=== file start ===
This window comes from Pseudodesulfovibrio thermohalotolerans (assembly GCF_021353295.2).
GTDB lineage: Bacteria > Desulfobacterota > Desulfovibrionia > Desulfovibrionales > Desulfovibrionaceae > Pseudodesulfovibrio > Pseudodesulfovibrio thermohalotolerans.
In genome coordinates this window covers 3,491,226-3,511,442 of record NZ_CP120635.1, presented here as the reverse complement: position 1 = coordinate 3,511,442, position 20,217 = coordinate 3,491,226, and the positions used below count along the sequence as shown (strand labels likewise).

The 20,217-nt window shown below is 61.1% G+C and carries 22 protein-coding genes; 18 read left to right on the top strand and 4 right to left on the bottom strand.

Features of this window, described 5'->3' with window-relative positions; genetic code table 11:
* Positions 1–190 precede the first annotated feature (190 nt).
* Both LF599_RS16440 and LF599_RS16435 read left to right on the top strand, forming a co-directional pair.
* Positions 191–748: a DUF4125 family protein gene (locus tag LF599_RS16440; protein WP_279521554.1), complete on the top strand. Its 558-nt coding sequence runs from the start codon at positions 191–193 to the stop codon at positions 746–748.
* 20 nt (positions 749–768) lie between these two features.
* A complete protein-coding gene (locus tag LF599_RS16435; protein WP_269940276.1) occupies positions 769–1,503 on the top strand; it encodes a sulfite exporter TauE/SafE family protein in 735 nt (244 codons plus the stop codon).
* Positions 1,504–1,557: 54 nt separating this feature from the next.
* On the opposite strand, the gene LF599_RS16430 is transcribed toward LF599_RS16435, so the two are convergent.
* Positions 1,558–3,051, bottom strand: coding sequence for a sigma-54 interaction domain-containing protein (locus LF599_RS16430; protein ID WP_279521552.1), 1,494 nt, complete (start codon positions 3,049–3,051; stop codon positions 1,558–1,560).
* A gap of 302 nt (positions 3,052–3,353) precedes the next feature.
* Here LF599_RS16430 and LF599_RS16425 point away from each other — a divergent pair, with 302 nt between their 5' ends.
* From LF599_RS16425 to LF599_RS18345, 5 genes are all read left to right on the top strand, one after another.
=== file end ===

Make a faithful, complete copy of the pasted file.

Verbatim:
This window comes from Pseudodesulfovibrio thermohalotolerans (assembly GCF_021353295.2).
GTDB lineage: Bacteria > Desulfobacterota > Desulfovibrionia > Desulfovibrionales > Desulfovibrionaceae > Pseudodesulfovibrio > Pseudodesulfovibrio thermohalotolerans.
In genome coordinates this window covers 3,491,226-3,511,442 of record NZ_CP120635.1, presented here as the reverse complement: position 1 = coordinate 3,511,442, position 20,217 = coordinate 3,491,226, and the positions used below count along the sequence as shown (strand labels likewise).

The 20,217-nt window shown below is 61.1% G+C and carries 22 protein-coding genes; 18 read left to right on the top strand and 4 right to left on the bottom strand.

Features of this window, described 5'->3' with window-relative positions; genetic code table 11:
* Positions 1–190 precede the first annotated feature (190 nt).
* Both LF599_RS16440 and LF599_RS16435 read left to right on the top strand, forming a co-directional pair.
* Positions 191–748: a DUF4125 family protein gene (locus tag LF599_RS16440; protein WP_279521554.1), complete on the top strand. Its 558-nt coding sequence runs from the start codon at positions 191–193 to the stop codon at positions 746–748.
* 20 nt (positions 749–768) lie between these two features.
* A complete protein-coding gene (locus tag LF599_RS16435; protein WP_269940276.1) occupies positions 769–1,503 on the top strand; it encodes a sulfite exporter TauE/SafE family protein in 735 nt (244 codons plus the stop codon).
* Positions 1,504–1,557: 54 nt separating this feature from the next.
* On the opposite strand, the gene LF599_RS16430 is transcribed toward LF599_RS16435, so the two are convergent.
* Positions 1,558–3,051, bottom strand: coding sequence for a sigma-54 interaction domain-containing protein (locus LF599_RS16430; protein ID WP_279521552.1), 1,494 nt, complete (start codon positions 3,049–3,051; stop codon positions 1,558–1,560).
* A gap of 302 nt (positions 3,052–3,353) precedes the next feature.
* Here LF599_RS16430 and LF599_RS16425 point away from each other — a divergent pair, with 302 nt between their 5' ends.
* From LF599_RS16425 to LF599_RS18345, 5 genes are all read left to right on the top strand, one after another.